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Chaplain in Iraq learned to rely ‘on God like never before’

FRANKFORT, Ky. (BP)–Capt. Jay Padgett has been back from Iraq for nine months, yet the Army National Guard chaplain hasn’t abandoned pastoral care for Iowa’s 234th Signal Battalion.

The 650-member battalion, composed of personnel from several states, was stationed at Baghdad International Airport, with Padgett as the first Army National Guard chaplain from Kentucky to serve in Iraq.

Back in the States, Padgett has conducted a reunion briefing for military families about the emotional challenges of reuniting with loved ones returning from battle. He has conducted the funeral of an 18-year-old National Guardsman in southeastern Kentucky whose death was not related to the war and he has officiated at two weddings in Iowa.

The 41-year-old Padgett has been minister of music for nearly six years at Graefenberg Baptist Church in suburban Frankfort, Ky. Although he has completed 20 years of National Guard service, he has no plans to retire from the Guard.

“God has called me to this and at this time I don’t feel He wants me to quit,” said Padgett, who spent 15 months away from home in training and wartime duty. “There’s a shortage of chaplains and a ministry need.”

Padgett is one of nearly 2,400 SBC-endorsed chaplains, more than 1,000 of whom serve in the U.S. Armed Services. He was endorsed by the North American Mission Board in 1999 after graduating from Southern Baptist Theological Seminary in Louisville, Ky.

Although stationed at the Baghdad airport, members of the battalion served at outposts stretching from Kuwait to Mosul. That meant many trips through the countryside to visit battalion members, an often nerve-wracking experience that tested his faith.

“Every time you got into a vehicle you couldn’t help but be afraid because of road bombs,” Padgett said. “It changed your prayer life.

“Over here when you see litter or a dead animal on the side of the road you don’t think a thing about it. Over there the enemy put bombs on dead carcasses on the side of the road or hung them from overpasses.”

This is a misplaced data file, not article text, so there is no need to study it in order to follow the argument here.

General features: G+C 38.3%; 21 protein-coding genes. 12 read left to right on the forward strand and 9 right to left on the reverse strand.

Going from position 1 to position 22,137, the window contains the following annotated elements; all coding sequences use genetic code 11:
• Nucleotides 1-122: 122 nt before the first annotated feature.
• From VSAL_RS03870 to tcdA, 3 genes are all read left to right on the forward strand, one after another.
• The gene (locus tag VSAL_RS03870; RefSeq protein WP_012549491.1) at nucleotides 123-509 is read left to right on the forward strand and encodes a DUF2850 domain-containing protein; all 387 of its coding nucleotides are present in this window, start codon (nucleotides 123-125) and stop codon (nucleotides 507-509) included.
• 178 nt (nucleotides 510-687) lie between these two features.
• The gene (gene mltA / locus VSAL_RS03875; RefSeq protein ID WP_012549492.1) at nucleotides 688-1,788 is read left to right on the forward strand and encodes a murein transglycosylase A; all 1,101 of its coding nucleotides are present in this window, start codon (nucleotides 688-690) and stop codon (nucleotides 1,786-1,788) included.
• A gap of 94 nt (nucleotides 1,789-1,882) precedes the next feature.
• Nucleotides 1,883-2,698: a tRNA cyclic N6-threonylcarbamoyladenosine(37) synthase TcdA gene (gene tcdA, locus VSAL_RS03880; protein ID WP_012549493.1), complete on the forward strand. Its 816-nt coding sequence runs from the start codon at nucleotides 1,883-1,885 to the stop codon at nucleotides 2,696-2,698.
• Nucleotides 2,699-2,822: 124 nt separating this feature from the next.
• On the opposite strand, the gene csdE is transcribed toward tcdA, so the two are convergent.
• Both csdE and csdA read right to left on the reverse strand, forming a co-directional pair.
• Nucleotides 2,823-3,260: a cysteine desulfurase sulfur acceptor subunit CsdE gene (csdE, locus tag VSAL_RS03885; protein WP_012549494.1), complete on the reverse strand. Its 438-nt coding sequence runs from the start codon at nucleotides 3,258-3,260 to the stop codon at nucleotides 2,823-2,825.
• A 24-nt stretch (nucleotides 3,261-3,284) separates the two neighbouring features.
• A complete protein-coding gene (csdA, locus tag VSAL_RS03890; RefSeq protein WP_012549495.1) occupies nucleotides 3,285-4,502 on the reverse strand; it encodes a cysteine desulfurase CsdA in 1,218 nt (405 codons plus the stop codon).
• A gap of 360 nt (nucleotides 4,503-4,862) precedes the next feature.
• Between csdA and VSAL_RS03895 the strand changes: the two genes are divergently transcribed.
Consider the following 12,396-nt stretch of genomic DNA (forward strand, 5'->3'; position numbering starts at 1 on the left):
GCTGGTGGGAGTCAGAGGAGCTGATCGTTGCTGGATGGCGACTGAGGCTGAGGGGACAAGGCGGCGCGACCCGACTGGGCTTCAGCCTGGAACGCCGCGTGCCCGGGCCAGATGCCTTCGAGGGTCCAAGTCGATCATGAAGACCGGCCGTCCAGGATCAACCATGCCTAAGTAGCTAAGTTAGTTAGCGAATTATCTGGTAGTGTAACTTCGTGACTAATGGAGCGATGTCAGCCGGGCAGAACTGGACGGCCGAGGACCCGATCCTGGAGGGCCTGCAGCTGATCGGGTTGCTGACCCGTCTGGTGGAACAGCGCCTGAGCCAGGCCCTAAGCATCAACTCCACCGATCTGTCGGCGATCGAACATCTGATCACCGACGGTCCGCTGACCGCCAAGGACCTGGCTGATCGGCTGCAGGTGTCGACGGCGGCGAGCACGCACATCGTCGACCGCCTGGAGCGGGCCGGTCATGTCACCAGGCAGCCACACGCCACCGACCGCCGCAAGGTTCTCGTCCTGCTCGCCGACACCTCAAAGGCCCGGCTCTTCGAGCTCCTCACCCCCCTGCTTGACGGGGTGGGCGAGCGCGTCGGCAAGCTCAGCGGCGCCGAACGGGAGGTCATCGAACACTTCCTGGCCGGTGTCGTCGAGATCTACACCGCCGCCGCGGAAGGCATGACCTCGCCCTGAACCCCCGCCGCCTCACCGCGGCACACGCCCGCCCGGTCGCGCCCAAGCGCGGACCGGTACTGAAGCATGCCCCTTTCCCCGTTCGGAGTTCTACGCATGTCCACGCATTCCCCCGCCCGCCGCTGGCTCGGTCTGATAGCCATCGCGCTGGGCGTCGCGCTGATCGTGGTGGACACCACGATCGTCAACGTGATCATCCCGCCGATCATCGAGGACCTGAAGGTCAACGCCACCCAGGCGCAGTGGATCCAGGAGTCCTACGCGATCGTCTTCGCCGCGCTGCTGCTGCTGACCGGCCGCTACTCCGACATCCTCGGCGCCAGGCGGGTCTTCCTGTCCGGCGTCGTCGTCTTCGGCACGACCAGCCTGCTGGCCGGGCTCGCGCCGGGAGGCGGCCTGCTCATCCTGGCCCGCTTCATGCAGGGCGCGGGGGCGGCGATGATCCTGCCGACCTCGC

In such circumstances, the chaplain often turned to his deployment Scripture -– Psalm 23:4, “Yea, though I walk through the valley of the shadow of death, I will fear no evil; for You are with me; Your rod and Your staff, they comfort me” -– in times of prayer and in visits with battalion members before convoys departed.

“When you’re that far away from family and hear mortars landing and hear reports of soldiers getting killed every day, it makes you depend on God like never before,” Padgett said.

With his unit installing Internet service and handling other support duties, nobody died in combat. But that didn’t relieve him of counseling men and women through the stresses of marital problems, homesickness, financial issues and job duties.

Padgett also talked three soldiers out of committing suicide, convincing them to put down their weapons and taking them to meet with a combat stress team.

“It gave me a new perspective on being a chaplain,” Padgett said. “[At home] you don’t deal with a lot of issues on a regular basis. If you go to drill on a Saturday morning and you have a big issue, you can wait until Saturday night to visit with your local pastor.”

Besides counseling, Padgett prepared weekly devotional newsletters for soldiers and their families. He organized three talent shows and a five-kilometer run to boost troop morale. And he led in the creation of a multi-city humanitarian outreach that distributed more than 500 boxes of clothing, toys and school supplies at Iraqi schools and orphanages.

The latter was cited when Padgett received the Bronze Star, awarded at his home church last October by the state’s adjutant general.

However, Padgett downplays the honor, saying it belongs as much to the residents of numerous states who shipped the supplies to Iraq and the soldiers who distributed them.

“The other night I was watching the news and they showed a soldier who got the Bronze Star for bravery and courage under fire,” Padgett said. “I told my wife [Carrie] that compared to him, I didn’t deserve one.”

Although he calls the award a highlight of his time in the Middle East, Padgett is equally pleased about the eternal results.

He performed two dozen baptisms, half of them during training at Fort Riley, Kan., and the other half on the battlefield. Padgett also led numerous soldiers in prayers rededicating their lives to Christ, in addition to weekly worship services and midweek Bible studies.

While Padgett met many Southern Baptist troops, the majority who attended services came from other backgrounds. In such an environment, Padgett said, “It was all about asking, ‘Lord, help me through this day.’ I preached Jesus Christ and the hope we have in Him. It was a sweet and beautiful thing.”

Nor did political disputes matter. Arguments back home about the war were a moot point in the field, meaning the troops spent little time discussing or arguing about it, Padgett said.

Day-to-day survival became uppermost in his mind, particularly the time his convoy took a wrong turn in downtown Baghdad and found itself surrounded by hundreds of Iraqis.

In such situations, Padgett would pray and often see immediate answers.

“All of a sudden a car would pass and a beautiful, brown-eyed girl would pass, smiling and waving,” the chaplain recalled. “Or an old man would smile, put thumbs up and wave at you, like ‘Way to go.’ That stuff would make fear melt away and make you feel like you were doing something worthwhile.”
For more information about Southern Baptist chaplaincy, go to www.namb.net/chaplain.

    About the Author

  • Ken Walker